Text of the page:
SIDECUT:   128/81/109

RADIUS:     17.9@177


Beyond this category, “This is a ski for carvers,” wrote Mike Dempsey succinctly. It will take an advanced skill set to tame the energy contained in this ski. Great marks for experts but likely too much ski for an intermediate. If you have the technique though, expect a ski that will feed off your energy level. “Out for a Sunday cruise or want to speed up your day, this ski makes both enjoyable,” said Sean Kerrigan. Chris Senecal sounded like a happy papa: “This ski is as smooth as a baby’s bum, aggressive when needed. Worth whatever it costs.”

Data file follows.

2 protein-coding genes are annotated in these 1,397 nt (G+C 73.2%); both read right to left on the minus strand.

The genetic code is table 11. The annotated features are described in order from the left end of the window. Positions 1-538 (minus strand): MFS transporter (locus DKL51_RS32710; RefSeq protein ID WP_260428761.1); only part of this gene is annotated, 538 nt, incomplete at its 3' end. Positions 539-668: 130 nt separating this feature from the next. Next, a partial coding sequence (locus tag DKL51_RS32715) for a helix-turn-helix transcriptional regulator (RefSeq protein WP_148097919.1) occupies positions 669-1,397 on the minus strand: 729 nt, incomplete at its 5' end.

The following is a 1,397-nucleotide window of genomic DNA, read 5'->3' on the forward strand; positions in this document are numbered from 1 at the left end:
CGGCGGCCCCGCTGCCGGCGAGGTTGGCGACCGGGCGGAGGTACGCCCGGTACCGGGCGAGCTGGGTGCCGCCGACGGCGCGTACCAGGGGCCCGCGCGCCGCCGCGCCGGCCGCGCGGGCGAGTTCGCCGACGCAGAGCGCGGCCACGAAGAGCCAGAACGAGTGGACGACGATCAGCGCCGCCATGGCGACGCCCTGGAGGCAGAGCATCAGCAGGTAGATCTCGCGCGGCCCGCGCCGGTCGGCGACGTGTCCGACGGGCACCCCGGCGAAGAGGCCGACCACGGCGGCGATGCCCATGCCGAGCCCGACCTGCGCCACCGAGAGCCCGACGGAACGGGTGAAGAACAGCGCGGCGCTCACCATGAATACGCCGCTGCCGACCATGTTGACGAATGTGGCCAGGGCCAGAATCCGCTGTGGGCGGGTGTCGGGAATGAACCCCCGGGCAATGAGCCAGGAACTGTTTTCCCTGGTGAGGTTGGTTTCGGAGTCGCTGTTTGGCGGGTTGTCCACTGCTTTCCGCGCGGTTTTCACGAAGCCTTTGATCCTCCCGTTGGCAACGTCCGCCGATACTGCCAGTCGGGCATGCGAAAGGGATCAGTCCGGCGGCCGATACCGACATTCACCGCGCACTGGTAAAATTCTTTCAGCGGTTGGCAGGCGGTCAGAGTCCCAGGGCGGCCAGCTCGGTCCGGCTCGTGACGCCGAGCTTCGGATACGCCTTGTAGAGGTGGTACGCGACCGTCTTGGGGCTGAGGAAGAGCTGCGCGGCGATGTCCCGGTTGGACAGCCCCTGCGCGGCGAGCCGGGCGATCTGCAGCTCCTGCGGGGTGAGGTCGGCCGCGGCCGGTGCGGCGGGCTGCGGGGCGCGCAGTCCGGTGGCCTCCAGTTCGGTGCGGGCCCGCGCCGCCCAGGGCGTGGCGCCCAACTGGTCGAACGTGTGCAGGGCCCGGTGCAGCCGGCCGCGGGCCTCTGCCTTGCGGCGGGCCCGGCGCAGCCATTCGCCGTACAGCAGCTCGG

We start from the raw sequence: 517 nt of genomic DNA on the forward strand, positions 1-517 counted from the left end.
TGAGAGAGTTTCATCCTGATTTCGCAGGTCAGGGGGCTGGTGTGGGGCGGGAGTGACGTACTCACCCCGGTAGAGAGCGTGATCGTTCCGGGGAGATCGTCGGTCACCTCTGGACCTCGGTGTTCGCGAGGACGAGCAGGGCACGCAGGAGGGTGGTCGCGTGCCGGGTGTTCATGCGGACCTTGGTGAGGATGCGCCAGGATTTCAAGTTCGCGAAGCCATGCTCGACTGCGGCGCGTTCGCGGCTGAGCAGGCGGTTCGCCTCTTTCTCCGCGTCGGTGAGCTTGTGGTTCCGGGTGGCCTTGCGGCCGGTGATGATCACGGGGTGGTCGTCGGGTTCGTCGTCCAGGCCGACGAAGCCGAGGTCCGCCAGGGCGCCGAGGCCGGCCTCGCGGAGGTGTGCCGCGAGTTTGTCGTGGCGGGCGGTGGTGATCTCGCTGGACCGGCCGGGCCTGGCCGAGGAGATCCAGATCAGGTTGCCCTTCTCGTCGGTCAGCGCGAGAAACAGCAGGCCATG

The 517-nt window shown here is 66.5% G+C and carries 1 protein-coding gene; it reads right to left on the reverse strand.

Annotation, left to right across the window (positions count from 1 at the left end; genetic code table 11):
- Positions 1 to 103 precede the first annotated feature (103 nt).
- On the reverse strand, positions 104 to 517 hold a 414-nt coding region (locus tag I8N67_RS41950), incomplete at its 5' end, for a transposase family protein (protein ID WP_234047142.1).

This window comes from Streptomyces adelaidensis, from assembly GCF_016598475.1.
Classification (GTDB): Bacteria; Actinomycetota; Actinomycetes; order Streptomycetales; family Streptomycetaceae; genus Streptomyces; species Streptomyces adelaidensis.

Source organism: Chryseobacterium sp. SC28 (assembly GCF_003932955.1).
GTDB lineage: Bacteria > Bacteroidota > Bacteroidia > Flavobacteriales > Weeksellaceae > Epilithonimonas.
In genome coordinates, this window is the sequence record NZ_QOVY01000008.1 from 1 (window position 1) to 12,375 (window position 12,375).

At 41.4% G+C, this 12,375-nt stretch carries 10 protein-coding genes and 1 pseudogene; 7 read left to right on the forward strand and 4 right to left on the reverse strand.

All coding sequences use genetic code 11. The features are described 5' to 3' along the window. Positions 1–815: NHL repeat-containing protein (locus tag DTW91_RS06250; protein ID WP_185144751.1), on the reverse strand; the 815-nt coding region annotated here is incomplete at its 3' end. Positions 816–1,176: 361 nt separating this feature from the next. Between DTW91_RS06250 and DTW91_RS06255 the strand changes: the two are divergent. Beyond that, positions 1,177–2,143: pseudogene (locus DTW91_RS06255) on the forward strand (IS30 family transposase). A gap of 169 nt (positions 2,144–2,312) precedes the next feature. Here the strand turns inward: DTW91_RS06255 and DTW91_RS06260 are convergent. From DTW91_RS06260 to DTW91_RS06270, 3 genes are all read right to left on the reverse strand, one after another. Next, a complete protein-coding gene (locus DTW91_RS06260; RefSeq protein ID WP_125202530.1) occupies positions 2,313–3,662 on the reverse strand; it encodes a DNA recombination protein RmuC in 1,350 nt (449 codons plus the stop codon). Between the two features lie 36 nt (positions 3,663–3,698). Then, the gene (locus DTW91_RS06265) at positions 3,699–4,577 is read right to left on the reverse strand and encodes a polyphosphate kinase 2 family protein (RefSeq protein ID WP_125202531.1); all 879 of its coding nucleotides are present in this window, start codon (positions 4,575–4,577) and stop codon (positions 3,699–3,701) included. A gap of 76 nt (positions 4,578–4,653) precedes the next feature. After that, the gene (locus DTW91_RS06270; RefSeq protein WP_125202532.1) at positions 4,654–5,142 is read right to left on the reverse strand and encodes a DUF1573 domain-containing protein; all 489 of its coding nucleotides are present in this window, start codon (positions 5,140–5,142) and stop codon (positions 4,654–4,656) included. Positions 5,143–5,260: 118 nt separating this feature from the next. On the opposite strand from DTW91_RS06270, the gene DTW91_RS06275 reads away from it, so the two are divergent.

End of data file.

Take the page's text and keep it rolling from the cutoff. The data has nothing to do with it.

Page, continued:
VÖLKL YUMI  *  women


BEST FOR: Students of the perfect turn

SKIER TYPE: Intermediate; light weight; short-long turns; finesse

LENGTHS:  147, 154, 161*, 168

SIDECUT:   125/83/103

RADIUS:     17.1@161


Lighter skis make skiing less work and more fun. Evidence: the Yumi. Erin Reade was impressed by its weight and performance: “This ski is light; almost feels like you have nothing on your feet. It’s surprisingly powerful, and good at various speeds.” The weight did not equate to a trade-off, though. “Strong and stable, this ski can confidently take you down the most chattering blue,” found Sandra Haziza. It was smooth gliding through big turns, energetic in short turns and held a carve effortlessly. Testers thought this would be a great ski for those who are always working to improve their technique.


Ryan Stuart